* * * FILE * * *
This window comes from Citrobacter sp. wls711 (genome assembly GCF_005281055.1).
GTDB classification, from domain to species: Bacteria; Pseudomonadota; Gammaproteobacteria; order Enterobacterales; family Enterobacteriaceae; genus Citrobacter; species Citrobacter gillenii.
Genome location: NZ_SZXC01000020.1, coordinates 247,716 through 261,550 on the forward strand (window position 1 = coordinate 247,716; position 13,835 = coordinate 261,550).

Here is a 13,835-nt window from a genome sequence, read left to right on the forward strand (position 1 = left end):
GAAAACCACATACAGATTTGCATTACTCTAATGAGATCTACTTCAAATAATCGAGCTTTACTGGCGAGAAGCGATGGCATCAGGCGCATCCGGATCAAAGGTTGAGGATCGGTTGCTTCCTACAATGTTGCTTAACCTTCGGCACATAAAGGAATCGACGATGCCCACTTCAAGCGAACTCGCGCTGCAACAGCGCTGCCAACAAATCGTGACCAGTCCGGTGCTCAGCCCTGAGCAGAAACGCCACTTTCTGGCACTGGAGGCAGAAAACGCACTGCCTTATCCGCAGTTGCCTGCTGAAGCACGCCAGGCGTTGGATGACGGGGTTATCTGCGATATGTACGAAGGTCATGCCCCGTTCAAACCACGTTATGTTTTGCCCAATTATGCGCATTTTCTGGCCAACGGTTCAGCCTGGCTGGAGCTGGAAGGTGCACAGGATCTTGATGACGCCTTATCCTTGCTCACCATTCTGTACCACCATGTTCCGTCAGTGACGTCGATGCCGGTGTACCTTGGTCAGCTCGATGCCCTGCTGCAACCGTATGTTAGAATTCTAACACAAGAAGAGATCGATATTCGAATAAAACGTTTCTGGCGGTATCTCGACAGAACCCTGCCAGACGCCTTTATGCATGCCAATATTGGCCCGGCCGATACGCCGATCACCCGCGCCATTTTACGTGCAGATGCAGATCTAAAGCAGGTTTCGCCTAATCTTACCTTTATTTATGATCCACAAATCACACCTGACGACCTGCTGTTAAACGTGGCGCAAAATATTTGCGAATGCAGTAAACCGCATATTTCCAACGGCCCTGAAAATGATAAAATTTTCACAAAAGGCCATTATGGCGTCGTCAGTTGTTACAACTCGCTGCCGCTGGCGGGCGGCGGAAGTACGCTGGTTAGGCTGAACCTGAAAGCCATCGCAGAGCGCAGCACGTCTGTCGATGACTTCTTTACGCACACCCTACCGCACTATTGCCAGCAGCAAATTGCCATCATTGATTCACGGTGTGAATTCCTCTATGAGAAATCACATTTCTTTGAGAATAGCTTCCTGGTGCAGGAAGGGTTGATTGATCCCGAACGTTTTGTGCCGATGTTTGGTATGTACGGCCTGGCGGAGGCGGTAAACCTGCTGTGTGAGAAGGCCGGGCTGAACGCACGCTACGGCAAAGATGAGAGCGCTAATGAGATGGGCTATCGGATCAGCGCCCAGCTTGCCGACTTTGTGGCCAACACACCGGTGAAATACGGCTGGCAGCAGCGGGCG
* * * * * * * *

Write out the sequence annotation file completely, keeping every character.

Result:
This window comes from Citrobacter sp. wls711 (genome assembly GCF_005281055.1).
GTDB classification, from domain to species: Bacteria; Pseudomonadota; Gammaproteobacteria; order Enterobacterales; family Enterobacteriaceae; genus Citrobacter; species Citrobacter gillenii.
Genome location: NZ_SZXC01000020.1, coordinates 247,716 through 261,550 on the forward strand (window position 1 = coordinate 247,716; position 13,835 = coordinate 261,550).

Here is a 13,835-nt window from a genome sequence, read left to right on the forward strand (position 1 = left end):
GAAAACCACATACAGATTTGCATTACTCTAATGAGATCTACTTCAAATAATCGAGCTTTACTGGCGAGAAGCGATGGCATCAGGCGCATCCGGATCAAAGGTTGAGGATCGGTTGCTTCCTACAATGTTGCTTAACCTTCGGCACATAAAGGAATCGACGATGCCCACTTCAAGCGAACTCGCGCTGCAACAGCGCTGCCAACAAATCGTGACCAGTCCGGTGCTCAGCCCTGAGCAGAAACGCCACTTTCTGGCACTGGAGGCAGAAAACGCACTGCCTTATCCGCAGTTGCCTGCTGAAGCACGCCAGGCGTTGGATGACGGGGTTATCTGCGATATGTACGAAGGTCATGCCCCGTTCAAACCACGTTATGTTTTGCCCAATTATGCGCATTTTCTGGCCAACGGTTCAGCCTGGCTGGAGCTGGAAGGTGCACAGGATCTTGATGACGCCTTATCCTTGCTCACCATTCTGTACCACCATGTTCCGTCAGTGACGTCGATGCCGGTGTACCTTGGTCAGCTCGATGCCCTGCTGCAACCGTATGTTAGAATTCTAACACAAGAAGAGATCGATATTCGAATAAAACGTTTCTGGCGGTATCTCGACAGAACCCTGCCAGACGCCTTTATGCATGCCAATATTGGCCCGGCCGATACGCCGATCACCCGCGCCATTTTACGTGCAGATGCAGATCTAAAGCAGGTTTCGCCTAATCTTACCTTTATTTATGATCCACAAATCACACCTGACGACCTGCTGTTAAACGTGGCGCAAAATATTTGCGAATGCAGTAAACCGCATATTTCCAACGGCCCTGAAAATGATAAAATTTTCACAAAAGGCCATTATGGCGTCGTCAGTTGTTACAACTCGCTGCCGCTGGCGGGCGGCGGAAGTACGCTGGTTAGGCTGAACCTGAAAGCCATCGCAGAGCGCAGCACGTCTGTCGATGACTTCTTTACGCACACCCTACCGCACTATTGCCAGCAGCAAATTGCCATCATTGATTCACGGTGTGAATTCCTCTATGAGAAATCACATTTCTTTGAGAATAGCTTCCTGGTGCAGGAAGGGTTGATTGATCCCGAACGTTTTGTGCCGATGTTTGGTATGTACGGCCTGGCGGAGGCGGTAAACCTGCTGTGTGAGAAGGCCGGGCTGAACGCACGCTACGGCAAAGATGAGAGCGCTAATGAGATGGGCTATCGGATCAGCGCCCAGCTTGCCGACTTTGTGGCCAACACACCGGTGAAATACGGCTGGCAGCAGCGGGCG